The US needs to get together with its allies to set privacy standards around new technologies like AI, according the President Biden’s National Security Advisor, Jake Sullivan. Speaking at the recent summit meeting of the National Security Commission for Artificial Intelligence (NSCAI) Sullivan said that actions aimed at setting multinational standards on 5G and other new technologies are now urgently needed.
One such initiative is the Quad Critical and Emerging Technology Working Group, composed of representatives from India, Australia, Japan and the United States, but with this project a number of disagreements have emerged over consumer data and how some American companies were treating it.
In 2018, the EU used the General Data Protection Regulation (GDPR) against US companies that were using European user data and the EU has continued to restrict data sharing. However, Sullivan said concerns about privacy wouldn’t necessarily be a barrier to better US and allied partnership on AI.
In fact, privacy concerns actually undersline the US and EU’s shared values and provide an important contrast with less democratic states like China and Russia, Sullivan said.
“I actually think there are innovations in the space and standards we can set that will give us the advantage over those societies that instead have shredded any notion of privacy… The large majority of the world actually is not ready to sign onto a vision of the future that says you have absolutely no privacy. No Trust. No security… big data owned by the government,” he said.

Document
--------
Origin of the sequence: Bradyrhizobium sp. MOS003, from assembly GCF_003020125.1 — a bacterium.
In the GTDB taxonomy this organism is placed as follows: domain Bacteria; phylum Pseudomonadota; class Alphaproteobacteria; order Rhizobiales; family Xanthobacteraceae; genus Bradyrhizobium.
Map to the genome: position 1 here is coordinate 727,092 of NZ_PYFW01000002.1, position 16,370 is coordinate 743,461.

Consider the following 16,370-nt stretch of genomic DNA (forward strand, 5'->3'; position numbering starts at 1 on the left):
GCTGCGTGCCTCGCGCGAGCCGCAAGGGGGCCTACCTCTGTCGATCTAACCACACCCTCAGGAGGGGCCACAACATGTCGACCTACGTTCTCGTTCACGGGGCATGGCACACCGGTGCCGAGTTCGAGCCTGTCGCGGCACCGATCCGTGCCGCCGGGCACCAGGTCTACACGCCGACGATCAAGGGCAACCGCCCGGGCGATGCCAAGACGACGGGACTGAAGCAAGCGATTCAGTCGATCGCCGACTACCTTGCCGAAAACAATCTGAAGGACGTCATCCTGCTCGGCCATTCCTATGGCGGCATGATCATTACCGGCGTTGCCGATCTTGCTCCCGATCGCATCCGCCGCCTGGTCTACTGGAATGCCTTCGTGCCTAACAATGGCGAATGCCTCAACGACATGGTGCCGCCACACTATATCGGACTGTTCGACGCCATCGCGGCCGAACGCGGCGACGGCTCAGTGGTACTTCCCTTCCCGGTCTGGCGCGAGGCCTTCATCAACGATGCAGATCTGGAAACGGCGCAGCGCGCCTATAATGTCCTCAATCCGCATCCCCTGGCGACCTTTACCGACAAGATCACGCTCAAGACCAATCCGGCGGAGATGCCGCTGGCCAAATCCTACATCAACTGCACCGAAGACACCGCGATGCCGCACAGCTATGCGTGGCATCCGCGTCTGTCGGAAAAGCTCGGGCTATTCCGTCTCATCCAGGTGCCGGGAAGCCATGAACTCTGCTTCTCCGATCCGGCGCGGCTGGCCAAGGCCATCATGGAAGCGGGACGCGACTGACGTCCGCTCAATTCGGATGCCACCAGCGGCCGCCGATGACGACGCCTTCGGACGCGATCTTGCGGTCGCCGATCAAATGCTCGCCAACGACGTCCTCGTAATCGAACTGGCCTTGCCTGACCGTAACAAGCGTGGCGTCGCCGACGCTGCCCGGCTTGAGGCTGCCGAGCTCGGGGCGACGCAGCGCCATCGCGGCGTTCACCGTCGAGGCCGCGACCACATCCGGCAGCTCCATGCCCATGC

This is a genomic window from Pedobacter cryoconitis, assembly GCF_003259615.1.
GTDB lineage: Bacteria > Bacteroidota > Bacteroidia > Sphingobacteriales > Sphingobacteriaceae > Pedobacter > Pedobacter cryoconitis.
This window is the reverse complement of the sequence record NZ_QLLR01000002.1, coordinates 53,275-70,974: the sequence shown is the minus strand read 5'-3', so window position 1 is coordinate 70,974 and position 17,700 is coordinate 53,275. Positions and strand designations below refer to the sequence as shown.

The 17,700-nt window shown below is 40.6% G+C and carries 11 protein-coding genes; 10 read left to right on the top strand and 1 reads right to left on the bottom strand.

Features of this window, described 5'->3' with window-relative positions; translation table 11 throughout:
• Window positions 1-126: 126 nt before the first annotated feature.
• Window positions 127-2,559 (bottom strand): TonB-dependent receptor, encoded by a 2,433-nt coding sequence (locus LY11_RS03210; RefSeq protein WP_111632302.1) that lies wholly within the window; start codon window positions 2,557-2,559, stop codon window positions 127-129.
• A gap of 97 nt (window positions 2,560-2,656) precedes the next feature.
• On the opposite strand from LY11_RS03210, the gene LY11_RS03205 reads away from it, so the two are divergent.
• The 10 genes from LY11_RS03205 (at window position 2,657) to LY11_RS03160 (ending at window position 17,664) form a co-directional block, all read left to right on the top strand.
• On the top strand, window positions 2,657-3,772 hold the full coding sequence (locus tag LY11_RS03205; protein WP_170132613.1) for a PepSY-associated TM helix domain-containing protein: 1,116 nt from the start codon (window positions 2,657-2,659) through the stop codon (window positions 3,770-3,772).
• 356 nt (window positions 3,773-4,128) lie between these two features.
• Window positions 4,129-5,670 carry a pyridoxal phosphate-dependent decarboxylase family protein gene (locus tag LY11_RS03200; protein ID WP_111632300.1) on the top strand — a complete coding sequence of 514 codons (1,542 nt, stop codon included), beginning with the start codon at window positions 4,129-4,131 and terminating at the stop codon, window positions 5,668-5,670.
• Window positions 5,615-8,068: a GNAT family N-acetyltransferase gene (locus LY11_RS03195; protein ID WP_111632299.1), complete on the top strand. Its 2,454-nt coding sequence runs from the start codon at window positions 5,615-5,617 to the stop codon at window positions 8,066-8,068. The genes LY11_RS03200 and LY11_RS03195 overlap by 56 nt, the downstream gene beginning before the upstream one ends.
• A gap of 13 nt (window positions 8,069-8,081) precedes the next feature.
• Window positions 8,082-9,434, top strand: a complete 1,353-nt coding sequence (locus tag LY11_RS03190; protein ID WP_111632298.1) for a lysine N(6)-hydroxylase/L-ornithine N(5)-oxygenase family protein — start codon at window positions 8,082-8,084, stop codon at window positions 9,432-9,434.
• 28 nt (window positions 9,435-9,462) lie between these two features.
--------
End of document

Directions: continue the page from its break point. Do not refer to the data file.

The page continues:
Sullivan focused on emerging technologies like “privacy-preserving machine learning,” that can allow machine learning algorithms to process data without revealing personal information in the data itself. Such technologies “promise to overcome data privacy challenges while still delivering the value of big data,” he said. That tracks closely with the NSCAI Commission Report, which sought to help the United States to compete on AI.
As AI is emerging as a vital technology the will likely become one of the most powerful tools in for the benefit of humanity. According to Sullivan “These advances are not science fair experiments; they are improving life and unlocking mysteries of the natural world. They are the kind of discoveries for which the label “game changing” is not a cliché.”
Sullivan argues that the US can use diplomacy and alliances to advocate for establishing privacy-protecting technical standards and norms in international bodies to persuade other nations have an alternative to embracing Chinese technology.
This process is already underway following President Biden’s recent Executive Order to increase government monitoring of the digital supply chain and connected devices, as well as the user data those devices collect.
The Order states, “Connected software applications are designed to be used on an end-point computing device and include the ability to collect, process, or transmit data via the Internet as an integral functionality… Connected software applications can access and capture vast swaths of information from users, including personal information and proprietary business information… Such data collection threatens to provide foreign adversaries with access to that information, which in turn presents a significant threat to US national security.”
Source: Cyber Security Intelligence